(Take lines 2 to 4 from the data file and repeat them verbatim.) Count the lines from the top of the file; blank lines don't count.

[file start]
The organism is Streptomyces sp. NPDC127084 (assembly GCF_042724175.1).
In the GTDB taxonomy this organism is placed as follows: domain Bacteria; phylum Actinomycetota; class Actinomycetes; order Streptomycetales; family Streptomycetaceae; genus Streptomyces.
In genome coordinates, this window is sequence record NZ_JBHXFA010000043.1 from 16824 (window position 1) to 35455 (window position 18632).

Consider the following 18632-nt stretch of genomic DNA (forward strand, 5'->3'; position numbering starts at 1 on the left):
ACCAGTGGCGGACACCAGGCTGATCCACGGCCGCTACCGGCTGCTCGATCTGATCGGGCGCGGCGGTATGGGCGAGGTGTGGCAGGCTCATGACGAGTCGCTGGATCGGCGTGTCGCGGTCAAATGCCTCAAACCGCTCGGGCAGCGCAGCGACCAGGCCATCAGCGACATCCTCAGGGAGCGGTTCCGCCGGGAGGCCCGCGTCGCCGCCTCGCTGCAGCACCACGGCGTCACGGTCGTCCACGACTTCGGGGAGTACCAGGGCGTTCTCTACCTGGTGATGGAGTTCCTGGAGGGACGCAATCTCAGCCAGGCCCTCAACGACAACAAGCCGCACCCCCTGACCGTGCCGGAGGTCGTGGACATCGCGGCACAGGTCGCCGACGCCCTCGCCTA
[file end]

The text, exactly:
In the GTDB taxonomy this organism is placed as follows: domain Bacteria; phylum Actinomycetota; class Actinomycetes; order Streptomycetales; family Streptomycetaceae; genus Streptomyces.
In genome coordinates, this window is sequence record NZ_JBHXFA010000043.1 from 16824 (window position 1) to 35455 (window position 18632).

Consider the following 18632-nt stretch of genomic DNA (forward strand, 5'->3'; position numbering starts at 1 on the left):